In a press conference this week, President Obama has dropped his support for a federal cap-and-trade program for reducing US GHG emissions, noting that the program “was a means, not an end” and that he will “be looking for other means to address this problem.” These statements were most likely in response to Republicans gaining control of the House of Representatives, and the new majority has said they are willing to cooperate on energy issues.
Republicans have stated their willingness to pursue clean-coal technologies and nuclear power to address electricity production, but their opposition to cap-and-trade is strong and unwavering. In the future, we will look at how effective those two methods are at cutting carbon emissions, but for now, Obama must adapt to this new environment of a semi-hostile House while still holding on to his promise of cutting GHG emissions by 17% in ten years.
At least one member of Congress sees the long-term investment opportunities in businesses taking corporate responsibility seriously. A new bill, the Federal Employees Responsible Investment Act (FERIA), would add a sustainability option to federal employees’ retirement and investment choices. This option would provide an index based on “strict financial criteria, in addition to having strong corporate governance, sustainable environmental policies and practices, solid workplace relations, positive community involvement, safe products, and respect for human rights around the world.” The argument supporting this new option is that with these policies, sustainable businesses offer lower risk without sacrificing company profitability.
These options have been labeled socially responsible and sustainable investments (SRI), and they are, in fact, quite profitable. Most large SRI mutual funds outperform S&P 500 by about 6%. SRI assets have also grown to a remarkable size, encompassing about 11% of investments in US financial markets as of 2007.
In the past, we’ve looked at how consumers want to patronize companies that focus on some kind of social or environmental cause. When you take into account that one third of US states have already adopted these SRI choices for their employees, having this bill passed is a no-brainer.
While the Senate discusses details of a new Cap-and-Markets bill (formerly Cap and Trade), the EPA moves forward with plans to regulate greenhouse gases under the clean air act. Expectations are that the EPA will announce limits by the end of April. The EPA will use the “tailoring rule” to set emissions limit for emitters of 75,000 metric ton per year or more. The idea is to avoid overwhelming federal and state agencies with work by focusing on the larger emitters.
This is a natural step and comes a year after they formally declared carbon dioxide and five other heat-trapping gases to be pollutants that endanger public health and welfare on April 18, 2009. The progression of the EPA has run lock step with the congressional action. The EPA moves forward and seems to galvanize legislative action. Once again, this seems to be the case.
The Senate would like to regulate Greenhouse Gases (GHGs) instead of the EPA. They have included language in drafts of the Senate bill to stop the EPA from regulating above and beyond the legislature. This is sensible since there should be one rule and not many. We shall see shortly. On April 11th, Kerry spokeswoman Whitney Smith said “Senators Kerry, Graham, and Lieberman will unveil their proposal later this month.”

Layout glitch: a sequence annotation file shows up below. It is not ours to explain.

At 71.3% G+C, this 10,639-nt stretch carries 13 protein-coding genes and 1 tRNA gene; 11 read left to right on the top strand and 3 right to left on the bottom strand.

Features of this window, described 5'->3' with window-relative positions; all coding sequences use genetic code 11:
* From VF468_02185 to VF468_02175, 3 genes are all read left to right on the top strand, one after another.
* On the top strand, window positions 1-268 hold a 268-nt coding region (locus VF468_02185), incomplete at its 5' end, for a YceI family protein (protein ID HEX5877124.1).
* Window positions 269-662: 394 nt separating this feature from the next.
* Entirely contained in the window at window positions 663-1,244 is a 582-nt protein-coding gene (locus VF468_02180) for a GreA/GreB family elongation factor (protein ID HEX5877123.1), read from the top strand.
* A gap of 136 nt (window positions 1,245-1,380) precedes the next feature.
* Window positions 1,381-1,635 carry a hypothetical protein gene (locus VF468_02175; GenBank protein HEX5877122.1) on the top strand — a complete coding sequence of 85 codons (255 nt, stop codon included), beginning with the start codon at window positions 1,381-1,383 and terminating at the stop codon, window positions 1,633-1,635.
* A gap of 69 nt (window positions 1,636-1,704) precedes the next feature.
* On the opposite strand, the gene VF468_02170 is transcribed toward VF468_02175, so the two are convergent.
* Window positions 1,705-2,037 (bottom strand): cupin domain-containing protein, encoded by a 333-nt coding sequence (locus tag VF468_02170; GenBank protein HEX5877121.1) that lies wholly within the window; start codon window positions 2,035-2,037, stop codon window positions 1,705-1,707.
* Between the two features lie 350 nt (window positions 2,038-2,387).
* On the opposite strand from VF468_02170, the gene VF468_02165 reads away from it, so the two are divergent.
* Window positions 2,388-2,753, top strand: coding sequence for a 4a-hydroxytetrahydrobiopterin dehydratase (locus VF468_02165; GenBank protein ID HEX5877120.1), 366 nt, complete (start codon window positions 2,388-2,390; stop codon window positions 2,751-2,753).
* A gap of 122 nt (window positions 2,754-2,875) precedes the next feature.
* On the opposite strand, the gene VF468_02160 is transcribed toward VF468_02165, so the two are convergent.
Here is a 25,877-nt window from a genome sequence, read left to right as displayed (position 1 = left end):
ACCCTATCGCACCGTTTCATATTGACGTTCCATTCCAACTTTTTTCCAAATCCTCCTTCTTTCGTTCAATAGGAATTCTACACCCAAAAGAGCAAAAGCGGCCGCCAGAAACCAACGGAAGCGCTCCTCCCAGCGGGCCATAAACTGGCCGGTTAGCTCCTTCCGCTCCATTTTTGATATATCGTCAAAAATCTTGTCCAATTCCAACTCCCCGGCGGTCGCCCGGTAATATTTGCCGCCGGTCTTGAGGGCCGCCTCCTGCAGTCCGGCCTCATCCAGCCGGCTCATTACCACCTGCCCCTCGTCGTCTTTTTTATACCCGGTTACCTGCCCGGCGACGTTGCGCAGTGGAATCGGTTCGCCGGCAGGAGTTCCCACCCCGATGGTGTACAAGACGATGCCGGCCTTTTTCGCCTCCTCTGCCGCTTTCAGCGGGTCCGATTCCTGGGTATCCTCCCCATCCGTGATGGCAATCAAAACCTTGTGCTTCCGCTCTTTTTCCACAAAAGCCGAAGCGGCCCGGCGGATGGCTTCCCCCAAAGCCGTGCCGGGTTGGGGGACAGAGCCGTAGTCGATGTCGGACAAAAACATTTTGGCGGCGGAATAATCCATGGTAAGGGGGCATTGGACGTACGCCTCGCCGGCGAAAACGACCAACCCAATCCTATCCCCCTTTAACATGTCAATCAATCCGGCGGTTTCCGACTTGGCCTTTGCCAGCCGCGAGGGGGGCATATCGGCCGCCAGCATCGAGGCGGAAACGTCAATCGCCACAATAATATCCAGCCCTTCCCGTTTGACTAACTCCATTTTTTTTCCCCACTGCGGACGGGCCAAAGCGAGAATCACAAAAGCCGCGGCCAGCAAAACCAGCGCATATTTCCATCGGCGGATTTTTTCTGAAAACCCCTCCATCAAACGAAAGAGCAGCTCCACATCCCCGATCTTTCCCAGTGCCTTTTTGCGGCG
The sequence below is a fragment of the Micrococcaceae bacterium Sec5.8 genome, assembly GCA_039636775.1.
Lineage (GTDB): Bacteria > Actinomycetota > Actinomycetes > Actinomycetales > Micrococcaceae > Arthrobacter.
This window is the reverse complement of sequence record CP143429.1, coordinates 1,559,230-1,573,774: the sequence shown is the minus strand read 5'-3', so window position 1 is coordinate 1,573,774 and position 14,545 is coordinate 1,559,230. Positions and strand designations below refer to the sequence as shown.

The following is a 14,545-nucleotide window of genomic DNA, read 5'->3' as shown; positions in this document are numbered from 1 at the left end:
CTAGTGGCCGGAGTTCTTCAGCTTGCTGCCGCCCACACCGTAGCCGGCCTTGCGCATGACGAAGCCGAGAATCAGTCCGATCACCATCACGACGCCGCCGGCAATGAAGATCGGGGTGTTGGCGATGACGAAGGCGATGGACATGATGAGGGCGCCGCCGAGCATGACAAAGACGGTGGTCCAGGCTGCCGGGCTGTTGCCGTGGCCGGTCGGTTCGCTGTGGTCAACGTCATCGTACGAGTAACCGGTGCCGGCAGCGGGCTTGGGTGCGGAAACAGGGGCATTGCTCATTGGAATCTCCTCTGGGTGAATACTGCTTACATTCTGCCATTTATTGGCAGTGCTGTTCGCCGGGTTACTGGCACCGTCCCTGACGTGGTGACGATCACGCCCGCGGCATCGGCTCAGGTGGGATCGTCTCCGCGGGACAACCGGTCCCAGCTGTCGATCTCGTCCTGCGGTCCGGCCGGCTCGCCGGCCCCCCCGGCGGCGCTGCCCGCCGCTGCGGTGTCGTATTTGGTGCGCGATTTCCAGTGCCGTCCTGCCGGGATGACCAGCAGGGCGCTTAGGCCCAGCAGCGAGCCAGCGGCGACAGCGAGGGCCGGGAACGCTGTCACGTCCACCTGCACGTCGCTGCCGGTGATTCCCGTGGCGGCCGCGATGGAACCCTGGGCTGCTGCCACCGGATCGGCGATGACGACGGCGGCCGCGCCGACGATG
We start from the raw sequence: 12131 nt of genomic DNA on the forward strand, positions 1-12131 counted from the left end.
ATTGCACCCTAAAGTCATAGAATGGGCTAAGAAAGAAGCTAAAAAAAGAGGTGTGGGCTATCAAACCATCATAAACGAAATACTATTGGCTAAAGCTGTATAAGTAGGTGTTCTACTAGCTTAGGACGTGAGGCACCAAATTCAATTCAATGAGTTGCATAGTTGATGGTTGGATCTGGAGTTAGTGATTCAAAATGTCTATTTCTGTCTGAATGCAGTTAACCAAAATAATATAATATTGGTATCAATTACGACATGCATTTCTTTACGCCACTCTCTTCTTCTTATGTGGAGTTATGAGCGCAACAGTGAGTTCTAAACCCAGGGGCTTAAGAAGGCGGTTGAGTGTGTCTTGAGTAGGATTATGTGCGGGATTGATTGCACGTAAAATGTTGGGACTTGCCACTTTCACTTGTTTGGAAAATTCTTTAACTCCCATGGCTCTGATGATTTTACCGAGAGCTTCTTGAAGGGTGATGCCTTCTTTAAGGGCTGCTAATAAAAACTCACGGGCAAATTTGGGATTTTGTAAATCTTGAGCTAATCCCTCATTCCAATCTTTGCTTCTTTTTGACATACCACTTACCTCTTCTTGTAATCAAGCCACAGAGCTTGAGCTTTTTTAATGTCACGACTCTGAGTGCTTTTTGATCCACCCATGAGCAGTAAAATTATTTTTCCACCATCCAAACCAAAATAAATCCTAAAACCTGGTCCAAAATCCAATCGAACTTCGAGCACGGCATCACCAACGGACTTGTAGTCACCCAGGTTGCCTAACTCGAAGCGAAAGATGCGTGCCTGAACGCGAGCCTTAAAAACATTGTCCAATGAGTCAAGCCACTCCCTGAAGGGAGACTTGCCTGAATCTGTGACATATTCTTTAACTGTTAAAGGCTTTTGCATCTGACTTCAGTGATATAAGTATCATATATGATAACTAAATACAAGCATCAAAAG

EPA Administrator Lisa Jackson has repeatedly emphasized that Congress should move forward on developing acceptable climate legislation. Due to the necessity of immediate action, however, the EPA is looking at using the existing Clean Air Act to develop a carbon trading scheme that will serve to provide a national framework for clean energy innovation and adoption. The US EPA has outlined several methods, like phasing in proposed regulations or excluding small business and certain industries for a time that will help businesses move into a future of mandated carbon monitoring and accounting.
There has been strong resistance—much of it centered around the EPA endangerment finding that CO2 is a public health hazard and motions to regulate it. Certain states have complained that the EPA relied too heavily on reports by the U.N.’s climate science panel which included a few potential exaggerations. However, the debunking of climate science that has arisen in response to possible scientific reporting errors around the research has since been shown to be unfounded. EPA spokeswoman Adora Andy affirms that the science behind the endangerment finding “came from an array of highly respected, peer-reviewed sources from both within the United States and across the globe, and took into consideration hundreds of thousands of comments from members of the public, which were addressed in the finding.”
On April 1st, the agency took the first step by finalizing its first rules on automobile GHG emissions. The agency also raised fuel efficiency standards for the fist time since the 70’s. This motion is supported by a strong push among those in the auto industry to set a national standard from which they can build. About the same number of states support the EPA as are against EPA regulation of carbon emissions. It would be interesting to see which of the same entities would resist if Congress could manage to pass something. Texas for instance, with its high number of oil refining and other industries, will be heavily impacted by mandatory emissions reductions—no matter where they originate.